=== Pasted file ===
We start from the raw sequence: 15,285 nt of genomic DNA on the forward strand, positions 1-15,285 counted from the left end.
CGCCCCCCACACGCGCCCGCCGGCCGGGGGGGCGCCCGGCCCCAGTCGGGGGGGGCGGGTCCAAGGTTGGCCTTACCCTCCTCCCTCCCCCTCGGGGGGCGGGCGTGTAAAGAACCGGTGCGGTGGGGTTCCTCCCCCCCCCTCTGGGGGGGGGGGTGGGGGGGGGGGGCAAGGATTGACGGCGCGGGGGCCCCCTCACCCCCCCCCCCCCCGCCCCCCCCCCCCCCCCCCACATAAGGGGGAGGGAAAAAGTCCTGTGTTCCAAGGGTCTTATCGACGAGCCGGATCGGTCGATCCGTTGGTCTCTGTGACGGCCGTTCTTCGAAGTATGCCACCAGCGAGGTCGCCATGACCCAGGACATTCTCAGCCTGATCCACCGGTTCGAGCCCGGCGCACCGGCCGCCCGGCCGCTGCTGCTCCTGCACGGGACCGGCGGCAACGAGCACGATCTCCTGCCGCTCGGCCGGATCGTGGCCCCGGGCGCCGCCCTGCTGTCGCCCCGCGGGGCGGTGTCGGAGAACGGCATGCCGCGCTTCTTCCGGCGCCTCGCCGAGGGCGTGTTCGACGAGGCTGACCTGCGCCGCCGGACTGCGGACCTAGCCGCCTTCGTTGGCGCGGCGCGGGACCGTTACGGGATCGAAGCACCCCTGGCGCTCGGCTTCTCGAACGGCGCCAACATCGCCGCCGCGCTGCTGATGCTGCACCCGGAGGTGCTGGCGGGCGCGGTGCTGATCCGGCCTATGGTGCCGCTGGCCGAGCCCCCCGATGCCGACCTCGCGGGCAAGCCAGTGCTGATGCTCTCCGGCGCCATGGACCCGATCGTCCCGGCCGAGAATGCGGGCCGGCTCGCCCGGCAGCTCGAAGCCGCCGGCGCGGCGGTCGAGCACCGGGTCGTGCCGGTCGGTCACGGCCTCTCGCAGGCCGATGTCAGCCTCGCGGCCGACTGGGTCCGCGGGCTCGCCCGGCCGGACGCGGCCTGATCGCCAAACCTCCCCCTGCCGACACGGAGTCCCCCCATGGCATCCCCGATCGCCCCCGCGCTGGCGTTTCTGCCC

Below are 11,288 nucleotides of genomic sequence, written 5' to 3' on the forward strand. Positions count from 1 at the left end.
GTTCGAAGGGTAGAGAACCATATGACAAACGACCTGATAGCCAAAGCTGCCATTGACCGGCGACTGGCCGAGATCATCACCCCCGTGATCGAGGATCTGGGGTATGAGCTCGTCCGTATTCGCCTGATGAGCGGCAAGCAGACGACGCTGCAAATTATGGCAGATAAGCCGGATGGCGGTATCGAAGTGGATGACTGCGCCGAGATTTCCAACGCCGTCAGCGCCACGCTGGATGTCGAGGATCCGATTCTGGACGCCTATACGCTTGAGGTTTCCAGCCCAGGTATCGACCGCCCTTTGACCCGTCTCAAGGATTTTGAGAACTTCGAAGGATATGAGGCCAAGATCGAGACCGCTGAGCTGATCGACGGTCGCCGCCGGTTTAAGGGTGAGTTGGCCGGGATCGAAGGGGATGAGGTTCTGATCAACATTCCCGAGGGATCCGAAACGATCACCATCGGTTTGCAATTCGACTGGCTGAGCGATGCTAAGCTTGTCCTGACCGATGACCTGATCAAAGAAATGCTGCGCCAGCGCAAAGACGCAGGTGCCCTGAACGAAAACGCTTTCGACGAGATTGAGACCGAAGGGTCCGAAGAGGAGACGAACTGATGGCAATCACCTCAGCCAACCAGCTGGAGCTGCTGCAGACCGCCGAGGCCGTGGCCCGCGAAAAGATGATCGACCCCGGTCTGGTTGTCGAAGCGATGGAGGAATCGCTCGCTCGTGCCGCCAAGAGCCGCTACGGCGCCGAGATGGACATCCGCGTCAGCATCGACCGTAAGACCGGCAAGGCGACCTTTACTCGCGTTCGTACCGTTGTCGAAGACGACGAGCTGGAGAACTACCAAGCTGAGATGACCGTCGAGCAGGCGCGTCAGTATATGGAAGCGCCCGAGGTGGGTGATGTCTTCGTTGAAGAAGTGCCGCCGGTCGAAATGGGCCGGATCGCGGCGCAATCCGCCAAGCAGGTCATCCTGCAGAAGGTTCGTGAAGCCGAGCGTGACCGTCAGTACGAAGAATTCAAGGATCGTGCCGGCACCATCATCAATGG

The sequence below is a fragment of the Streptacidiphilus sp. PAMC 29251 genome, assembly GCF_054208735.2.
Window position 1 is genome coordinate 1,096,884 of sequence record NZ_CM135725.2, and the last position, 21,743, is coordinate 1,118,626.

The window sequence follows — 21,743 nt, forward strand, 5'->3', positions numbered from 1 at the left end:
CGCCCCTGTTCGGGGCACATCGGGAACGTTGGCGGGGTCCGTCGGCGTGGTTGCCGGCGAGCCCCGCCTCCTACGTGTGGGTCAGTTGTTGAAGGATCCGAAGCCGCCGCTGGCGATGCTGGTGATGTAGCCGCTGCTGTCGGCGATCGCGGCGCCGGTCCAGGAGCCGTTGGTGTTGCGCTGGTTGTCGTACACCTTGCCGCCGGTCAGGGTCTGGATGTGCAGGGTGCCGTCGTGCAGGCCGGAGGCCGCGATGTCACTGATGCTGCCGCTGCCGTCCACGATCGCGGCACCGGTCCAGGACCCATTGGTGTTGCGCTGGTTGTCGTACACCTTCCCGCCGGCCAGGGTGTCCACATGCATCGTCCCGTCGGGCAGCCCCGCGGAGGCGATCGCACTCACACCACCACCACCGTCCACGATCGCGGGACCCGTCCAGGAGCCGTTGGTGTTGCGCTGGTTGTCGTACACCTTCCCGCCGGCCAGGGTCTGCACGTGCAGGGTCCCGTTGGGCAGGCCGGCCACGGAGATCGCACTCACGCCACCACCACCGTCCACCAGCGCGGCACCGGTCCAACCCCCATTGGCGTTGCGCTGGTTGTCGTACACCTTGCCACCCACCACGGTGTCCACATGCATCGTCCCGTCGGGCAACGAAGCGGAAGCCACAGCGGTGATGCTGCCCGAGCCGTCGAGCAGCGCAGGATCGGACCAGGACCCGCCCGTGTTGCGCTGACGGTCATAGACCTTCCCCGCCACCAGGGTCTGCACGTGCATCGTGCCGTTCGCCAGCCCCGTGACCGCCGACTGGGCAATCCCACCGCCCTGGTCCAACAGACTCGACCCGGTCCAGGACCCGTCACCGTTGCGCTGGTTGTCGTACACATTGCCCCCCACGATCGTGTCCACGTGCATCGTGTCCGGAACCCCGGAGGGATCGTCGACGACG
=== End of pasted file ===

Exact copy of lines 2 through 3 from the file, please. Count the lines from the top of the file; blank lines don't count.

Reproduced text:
CGCCCCCCACACGCGCCCGCCGGCCGGGGGGGCGCCCGGCCCCAGTCGGGGGGGGCGGGTCCAAGGTTGGCCTTACCCTCCTCCCTCCCCCTCGGGGGGCGGGCGTGTAAAGAACCGGTGCGGTGGGGTTCCTCCCCCCCCCTCTGGGGGGGGGGGTGGGGGGGGGGGGCAAGGATTGACGGCGCGGGGGCCCCCTCACCCCCCCCCCCCCCGCCCCCCCCCCCCCCCCCCACATAAGGGGGAGGGAAAAAGTCCTGTGTTCCAAGGGTCTTATCGACGAGCCGGATCGGTCGATCCGTTGGTCTCTGTGACGGCCGTTCTTCGAAGTATGCCACCAGCGAGGTCGCCATGACCCAGGACATTCTCAGCCTGATCCACCGGTTCGAGCCCGGCGCACCGGCCGCCCGGCCGCTGCTGCTCCTGCACGGGACCGGCGGCAACGAGCACGATCTCCTGCCGCTCGGCCGGATCGTGGCCCCGGGCGCCGCCCTGCTGTCGCCCCGCGGGGCGGTGTCGGAGAACGGCATGCCGCGCTTCTTCCGGCGCCTCGCCGAGGGCGTGTTCGACGAGGCTGACCTGCGCCGCCGGACTGCGGACCTAGCCGCCTTCGTTGGCGCGGCGCGGGACCGTTACGGGATCGAAGCACCCCTGGCGCTCGGCTTCTCGAACGGCGCCAACATCGCCGCCGCGCTGCTGATGCTGCACCCGGAGGTGCTGGCGGGCGCGGTGCTGATCCGGCCTATGGTGCCGCTGGCCGAGCCCCCCGATGCCGACCTCGCGGGCAAGCCAGTGCTGATGCTCTCCGGCGCCATGGACCCGATCGTCCCGGCCGAGAATGCGGGCCGGCTCGCCCGGCAGCTCGAAGCCGCCGGCGCGGCGGTCGAGCACCGGGTCGTGCCGGTCGGTCACGGCCTCTCGCAGGCCGATGTCAGCCTCGCGGCCGACTGGGTCCGCGGGCTCGCCCGGCCGGACGCGGCCTGATCGCCAAACCTCCCCCTGCCGACACGGAGTCCCCCCATGGCATCCCCGATCGCCCCCGCGCTGGCGTTTCTGCCC

Below are 11,288 nucleotides of genomic sequence, written 5' to 3' on the forward strand. Positions count from 1 at the left end.